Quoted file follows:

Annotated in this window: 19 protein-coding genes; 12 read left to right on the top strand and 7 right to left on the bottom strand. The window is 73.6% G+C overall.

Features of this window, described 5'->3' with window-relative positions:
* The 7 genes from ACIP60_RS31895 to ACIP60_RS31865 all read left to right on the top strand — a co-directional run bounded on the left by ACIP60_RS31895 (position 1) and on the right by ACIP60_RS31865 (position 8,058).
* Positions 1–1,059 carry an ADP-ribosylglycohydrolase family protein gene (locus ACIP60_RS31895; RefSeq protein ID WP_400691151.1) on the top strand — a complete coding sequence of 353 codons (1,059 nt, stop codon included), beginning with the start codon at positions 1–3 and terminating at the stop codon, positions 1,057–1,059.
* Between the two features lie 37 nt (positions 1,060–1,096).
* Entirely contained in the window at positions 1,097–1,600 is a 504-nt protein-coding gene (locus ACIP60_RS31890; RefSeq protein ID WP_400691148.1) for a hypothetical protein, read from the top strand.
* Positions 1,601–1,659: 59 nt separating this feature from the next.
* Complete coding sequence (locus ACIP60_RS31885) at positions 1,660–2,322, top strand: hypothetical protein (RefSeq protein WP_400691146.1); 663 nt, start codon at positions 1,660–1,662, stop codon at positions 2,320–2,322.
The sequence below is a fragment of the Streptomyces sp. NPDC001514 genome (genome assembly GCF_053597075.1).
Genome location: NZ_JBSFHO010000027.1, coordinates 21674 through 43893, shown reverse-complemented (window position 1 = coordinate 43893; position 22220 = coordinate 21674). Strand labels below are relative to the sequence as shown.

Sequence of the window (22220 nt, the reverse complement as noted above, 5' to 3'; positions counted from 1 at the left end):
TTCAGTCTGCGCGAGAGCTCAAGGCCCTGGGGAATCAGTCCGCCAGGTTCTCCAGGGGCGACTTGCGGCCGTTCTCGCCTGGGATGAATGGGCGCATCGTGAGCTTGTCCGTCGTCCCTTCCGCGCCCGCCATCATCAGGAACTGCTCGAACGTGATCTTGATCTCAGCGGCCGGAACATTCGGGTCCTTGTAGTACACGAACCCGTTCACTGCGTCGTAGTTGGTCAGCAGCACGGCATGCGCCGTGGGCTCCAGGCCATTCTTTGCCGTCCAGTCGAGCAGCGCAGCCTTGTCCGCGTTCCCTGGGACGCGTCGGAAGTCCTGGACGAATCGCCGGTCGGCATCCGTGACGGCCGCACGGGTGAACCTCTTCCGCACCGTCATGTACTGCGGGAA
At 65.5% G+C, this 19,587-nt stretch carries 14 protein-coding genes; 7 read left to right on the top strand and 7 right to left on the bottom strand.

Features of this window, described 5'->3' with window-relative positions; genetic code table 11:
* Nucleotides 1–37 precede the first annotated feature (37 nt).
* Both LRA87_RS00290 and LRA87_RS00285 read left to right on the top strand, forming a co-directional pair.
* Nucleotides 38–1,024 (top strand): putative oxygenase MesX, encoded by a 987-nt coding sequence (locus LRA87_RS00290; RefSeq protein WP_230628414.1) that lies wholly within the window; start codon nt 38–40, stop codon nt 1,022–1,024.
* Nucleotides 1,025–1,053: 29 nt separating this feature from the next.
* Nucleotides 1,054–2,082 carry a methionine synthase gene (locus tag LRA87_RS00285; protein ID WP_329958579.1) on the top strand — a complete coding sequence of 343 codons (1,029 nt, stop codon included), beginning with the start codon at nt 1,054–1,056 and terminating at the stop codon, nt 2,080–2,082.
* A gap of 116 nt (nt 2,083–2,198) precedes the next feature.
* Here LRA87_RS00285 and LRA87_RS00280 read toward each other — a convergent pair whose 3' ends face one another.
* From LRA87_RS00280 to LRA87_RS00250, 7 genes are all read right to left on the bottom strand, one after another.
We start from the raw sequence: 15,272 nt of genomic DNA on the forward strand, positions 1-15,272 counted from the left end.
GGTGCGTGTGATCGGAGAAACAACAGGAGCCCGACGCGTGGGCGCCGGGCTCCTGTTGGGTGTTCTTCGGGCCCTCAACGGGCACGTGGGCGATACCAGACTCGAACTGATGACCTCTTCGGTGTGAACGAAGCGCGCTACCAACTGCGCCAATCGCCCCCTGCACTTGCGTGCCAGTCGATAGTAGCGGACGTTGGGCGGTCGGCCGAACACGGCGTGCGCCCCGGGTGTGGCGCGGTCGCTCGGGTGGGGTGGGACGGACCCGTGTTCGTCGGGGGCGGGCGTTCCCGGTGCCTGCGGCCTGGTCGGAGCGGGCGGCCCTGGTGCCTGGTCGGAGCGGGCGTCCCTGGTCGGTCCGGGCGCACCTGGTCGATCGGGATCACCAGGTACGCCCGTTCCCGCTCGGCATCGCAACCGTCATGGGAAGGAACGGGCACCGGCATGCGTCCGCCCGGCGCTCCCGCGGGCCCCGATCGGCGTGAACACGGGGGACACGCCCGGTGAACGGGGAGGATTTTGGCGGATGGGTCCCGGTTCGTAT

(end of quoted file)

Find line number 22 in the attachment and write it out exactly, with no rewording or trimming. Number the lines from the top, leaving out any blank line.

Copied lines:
* From LRA87_RS00280 to LRA87_RS00250, 7 genes are all read right to left on the bottom strand, one after another.